Jack Cagle
Harris County Commissioner

 

PSA

Dear Editor:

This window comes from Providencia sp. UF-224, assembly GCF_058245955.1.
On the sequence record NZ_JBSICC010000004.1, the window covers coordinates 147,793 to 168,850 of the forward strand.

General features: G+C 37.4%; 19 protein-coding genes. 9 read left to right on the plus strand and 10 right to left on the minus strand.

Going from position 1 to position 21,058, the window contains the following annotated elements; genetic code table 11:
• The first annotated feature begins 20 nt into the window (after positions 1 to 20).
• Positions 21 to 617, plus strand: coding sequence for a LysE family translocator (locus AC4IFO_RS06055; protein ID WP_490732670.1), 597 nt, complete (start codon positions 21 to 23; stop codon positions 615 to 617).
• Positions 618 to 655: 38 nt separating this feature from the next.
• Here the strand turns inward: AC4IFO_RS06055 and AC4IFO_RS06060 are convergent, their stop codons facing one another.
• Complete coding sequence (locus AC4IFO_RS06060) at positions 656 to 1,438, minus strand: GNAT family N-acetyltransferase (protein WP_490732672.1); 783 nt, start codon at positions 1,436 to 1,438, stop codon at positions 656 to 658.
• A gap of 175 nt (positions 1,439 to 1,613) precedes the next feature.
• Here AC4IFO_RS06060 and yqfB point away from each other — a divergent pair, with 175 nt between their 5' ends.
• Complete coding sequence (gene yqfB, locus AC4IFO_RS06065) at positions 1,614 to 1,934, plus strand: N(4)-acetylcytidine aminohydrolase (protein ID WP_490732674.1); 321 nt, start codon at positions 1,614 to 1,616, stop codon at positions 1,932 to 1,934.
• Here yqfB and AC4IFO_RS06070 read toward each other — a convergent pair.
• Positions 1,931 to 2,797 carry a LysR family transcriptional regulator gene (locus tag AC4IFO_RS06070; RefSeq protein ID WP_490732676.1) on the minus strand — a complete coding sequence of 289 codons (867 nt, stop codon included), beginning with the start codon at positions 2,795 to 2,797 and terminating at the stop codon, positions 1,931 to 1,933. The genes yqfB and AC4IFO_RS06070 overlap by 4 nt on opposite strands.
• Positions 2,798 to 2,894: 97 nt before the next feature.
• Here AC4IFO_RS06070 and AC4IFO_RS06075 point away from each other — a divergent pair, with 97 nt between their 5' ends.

Anyone who has had chicken pox may get shingles (a painful nerve disorder accompanied by a blistering skin rash). You’re at risk because the virus that causes chicken pox also causes shingles. It can afflict anyone of any age, for some of the virus that causes chicken pox remains in you. If you have had chicken pox but not shingles, then consider getting vaccinated against shingles. The Shingrex vaccine reportedly is 90 percent effective in preventing shingles. It’s possible, but unlikely, for one to get shingles multiple times, so the need for one who has had shingles to get vaccinated against a recurrence is probably low. Re: the contagion issue: Suppose Person A has shingles. If Person B has not had chicken pox, then B should avoid contacting A’s blisters or the fluid that emerges from those blisters. If B has had chicken pox, then the shingles-causing virus already is in them. Otherwise, it’s my understanding that shingles is not contagious. If you suspect an onset of shingles, then go quickly to a doctor (preferably a neurologist or a dermatologist) and get the medicine for shingles. Per my doctor, that medicine’s effectiveness declines after the first 72 hours of symptoms. My symptoms began with the skin on the right side of my stomach being extremely sensitive to touch. The rash appeared a few days later. If you don’t get the medicine, shingles eventually will go away on its own, but you are at higher risk of having “postherpetic neuralgia,” which is pain that continues (for months or years!) after the shingles rash has ended. I’m a shingles survivor – not a medical doctor. Please consult an M.D. for shingles information and care instead of relying on this letter, which stems solely from my recent miserable experience with shingles.